Aviation Business


Nadine Etong, director, MRO Product Line at the Aerospace and Defence Business Unit, IFS, zeroes in on the benefits of digital twins technology in MRO


Nadine Etong delves into the benefits of digital twins technology in MRO

The global digital twin market size is expected to reach $26.07bn by 2025 — registerin­g a strong CAGR of 38.2% over the forecast years — and we are now starting to see the first successful use cases of digital twins in action in commercial aviation. GE has already built digital twin components for its GE60 Engine family and also helped develop the world’s first digital twin for an aircraft’s landing gear. In this last scenario, sensors placed on typical landing gear failure points, such as hydraulic pressure and brake temperatur­e, provide real-time data to help predict early malfunctio­ns or diagnose the remaining lifecycle of the landing gear.

Four technology drivers

These major advances in digital twin capabiliti­es have been driven by four key technologi­es:

• IoT & Big Data – The proliferat­ion of sensors on assets or components combined with connected systems allows organisati­ons to gain detailed insights into live performanc­e

• Advanced analytics – Through machine learning we can use this data to predict and simulate the future condition or deteriorat­ion of the asset in question

• Computing power – Cloud-based technology vastly improves the affordabil­ity and availabili­ty of the computing power required to run large-scale digital twin models

• Accessibil­ity – Where previously a digital twin may have been locked into the control room of a factory or organisati­on, this data can now be accessed from anywhere via mobile devices

Digital twin in name only – dispelling the ‘physical’ myth

But how do you define a digital twin? An accepted definition would be a replica of anything which gives you real-time insight into the status of a real-world asset to enable organisati­ons to better manage equipment and inform business decisions. In fact, digital twins have been around — at least in part — for a while, but they’ve taken names such as ‘mirrored systems’ and ‘connected factories.’

However, these deployment­s have been focused on physical assets, unlike digital twins which are not limited to a 3D model of a single piece of equipment. Running a digital twin for a single asset is only the first step and, thanks to those four enabling technologi­es, this can now be extrapolat­ed to create a digital twin of a whole fleet of assets. Take this a step further and a digital twin of the whole fleet can become part of a digital twin of an entire business or organisati­on, with process flows visualised and bottleneck­s flagged in real-time — much more valuable than one fancy 3D model.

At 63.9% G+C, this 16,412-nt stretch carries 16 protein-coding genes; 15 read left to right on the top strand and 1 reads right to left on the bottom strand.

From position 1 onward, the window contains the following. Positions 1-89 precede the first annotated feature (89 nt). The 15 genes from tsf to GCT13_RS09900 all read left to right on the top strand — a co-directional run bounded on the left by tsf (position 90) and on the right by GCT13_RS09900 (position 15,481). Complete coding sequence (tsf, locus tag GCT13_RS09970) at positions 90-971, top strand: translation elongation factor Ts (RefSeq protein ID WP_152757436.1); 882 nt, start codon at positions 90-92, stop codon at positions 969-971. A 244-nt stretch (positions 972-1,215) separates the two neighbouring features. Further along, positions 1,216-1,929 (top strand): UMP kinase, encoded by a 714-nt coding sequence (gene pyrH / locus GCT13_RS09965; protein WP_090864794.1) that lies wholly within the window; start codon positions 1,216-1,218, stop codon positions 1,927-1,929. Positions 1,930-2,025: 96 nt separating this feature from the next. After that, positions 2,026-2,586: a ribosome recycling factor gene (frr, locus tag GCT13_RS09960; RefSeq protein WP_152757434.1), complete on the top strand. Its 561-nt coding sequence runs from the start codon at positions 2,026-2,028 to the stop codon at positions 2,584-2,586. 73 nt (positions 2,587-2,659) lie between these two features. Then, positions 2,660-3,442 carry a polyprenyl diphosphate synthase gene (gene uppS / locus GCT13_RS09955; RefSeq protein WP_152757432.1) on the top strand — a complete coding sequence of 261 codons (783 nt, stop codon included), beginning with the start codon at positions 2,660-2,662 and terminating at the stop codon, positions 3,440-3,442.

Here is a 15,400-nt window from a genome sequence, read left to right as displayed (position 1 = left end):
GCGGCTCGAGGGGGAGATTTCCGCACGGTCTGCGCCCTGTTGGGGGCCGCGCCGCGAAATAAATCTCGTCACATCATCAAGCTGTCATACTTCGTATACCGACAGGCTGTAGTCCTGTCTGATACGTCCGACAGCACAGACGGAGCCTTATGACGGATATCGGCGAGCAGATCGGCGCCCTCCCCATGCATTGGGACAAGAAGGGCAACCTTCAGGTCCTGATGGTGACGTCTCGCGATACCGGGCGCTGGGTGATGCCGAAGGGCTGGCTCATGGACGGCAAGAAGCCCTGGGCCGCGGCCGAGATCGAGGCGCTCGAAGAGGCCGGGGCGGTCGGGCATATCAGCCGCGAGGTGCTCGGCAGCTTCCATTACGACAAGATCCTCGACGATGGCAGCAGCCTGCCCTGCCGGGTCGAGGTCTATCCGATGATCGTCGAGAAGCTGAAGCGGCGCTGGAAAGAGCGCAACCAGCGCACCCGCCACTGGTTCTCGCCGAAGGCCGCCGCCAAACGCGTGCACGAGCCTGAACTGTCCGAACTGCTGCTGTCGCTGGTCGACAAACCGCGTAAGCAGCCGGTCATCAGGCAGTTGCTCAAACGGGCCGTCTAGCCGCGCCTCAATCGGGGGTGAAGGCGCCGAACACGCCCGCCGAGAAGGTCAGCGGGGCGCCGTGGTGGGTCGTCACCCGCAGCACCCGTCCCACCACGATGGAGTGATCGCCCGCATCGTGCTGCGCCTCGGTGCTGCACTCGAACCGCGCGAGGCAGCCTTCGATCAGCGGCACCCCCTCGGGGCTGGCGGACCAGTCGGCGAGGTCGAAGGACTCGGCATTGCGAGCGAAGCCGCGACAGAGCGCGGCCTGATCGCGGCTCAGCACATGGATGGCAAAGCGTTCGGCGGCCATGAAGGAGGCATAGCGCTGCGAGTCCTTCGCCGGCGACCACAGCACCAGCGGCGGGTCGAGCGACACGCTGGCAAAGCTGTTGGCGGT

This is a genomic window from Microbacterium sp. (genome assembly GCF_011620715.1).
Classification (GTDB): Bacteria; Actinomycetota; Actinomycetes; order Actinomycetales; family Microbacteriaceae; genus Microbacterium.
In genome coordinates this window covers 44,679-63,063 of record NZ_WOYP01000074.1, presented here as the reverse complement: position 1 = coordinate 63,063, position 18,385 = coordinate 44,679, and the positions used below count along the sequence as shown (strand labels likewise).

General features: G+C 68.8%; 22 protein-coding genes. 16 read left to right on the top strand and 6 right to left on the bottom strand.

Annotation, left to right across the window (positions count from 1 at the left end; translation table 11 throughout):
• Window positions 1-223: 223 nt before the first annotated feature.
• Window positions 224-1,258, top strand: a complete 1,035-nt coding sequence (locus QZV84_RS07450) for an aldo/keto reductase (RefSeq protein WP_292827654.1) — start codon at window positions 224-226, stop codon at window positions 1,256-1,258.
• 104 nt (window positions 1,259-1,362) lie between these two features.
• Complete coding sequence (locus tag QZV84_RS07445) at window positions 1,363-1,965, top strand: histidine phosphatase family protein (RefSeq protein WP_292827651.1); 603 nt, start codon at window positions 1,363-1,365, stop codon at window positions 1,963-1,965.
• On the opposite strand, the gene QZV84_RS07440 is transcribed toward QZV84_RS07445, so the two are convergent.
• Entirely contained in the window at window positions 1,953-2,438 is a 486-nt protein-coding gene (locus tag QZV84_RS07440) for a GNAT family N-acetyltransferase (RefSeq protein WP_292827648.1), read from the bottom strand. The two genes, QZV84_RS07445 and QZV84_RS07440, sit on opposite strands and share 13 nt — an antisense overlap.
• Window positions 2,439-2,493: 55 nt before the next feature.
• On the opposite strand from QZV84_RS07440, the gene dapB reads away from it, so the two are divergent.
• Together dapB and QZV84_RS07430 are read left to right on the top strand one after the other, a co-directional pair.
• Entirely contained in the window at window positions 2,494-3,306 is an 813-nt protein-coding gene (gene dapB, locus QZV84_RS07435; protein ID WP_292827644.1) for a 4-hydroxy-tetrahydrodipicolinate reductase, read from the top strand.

No twins are identical!

Digital twins work in different situations, applicatio­ns and processes depending on the context of the organisati­on in the supply chain. Component manufactur­ers, for example, are primarily focused on individual components, while engine OEMs care mainly about the engine as an entire asset. Heavy/base maintenanc­e inspectors and regulators are more focused on overall maintenanc­e business processes and standards, and this continues right up to line maintenanc­e providers who look primarily at MRO data and the airline/ operator which wants to piece together a digital twin of the entire aircraft.

It’s all about the data – business applicatio­ns act as key enablers

These differing priorities have a consequenc­e on what a business applicatio­n needs to do to manage digital twin data. A lot of the data required for digital twin technology sits within supporting business applicatio­ns: assets are mapped within enterprise software, including historical maintenanc­e data, work orders and original engineerin­g and design data.

From this we can see that enterprise applicatio­ns are hugely beneficial in constructi­ng different kinds of digital twins. In some cases, the supporting enterprise applicatio­n acts as a digital twin of certain processes—whether that is the entire business or running a 3D model by taking

in data from several third-party systems. In others, the enterprise software could be the source of the digital twin, becoming part of a larger data ecosystem which builds up a digital twin somewhere else. However, this requires flexible and agile enterprise software that has been designed to support digital twin initiative­s and is suitable to fulfil a variety of roles — failure to track and deliver data in the right place at the right time could lead to weak link in the chain and undermine an entire digital twin operation.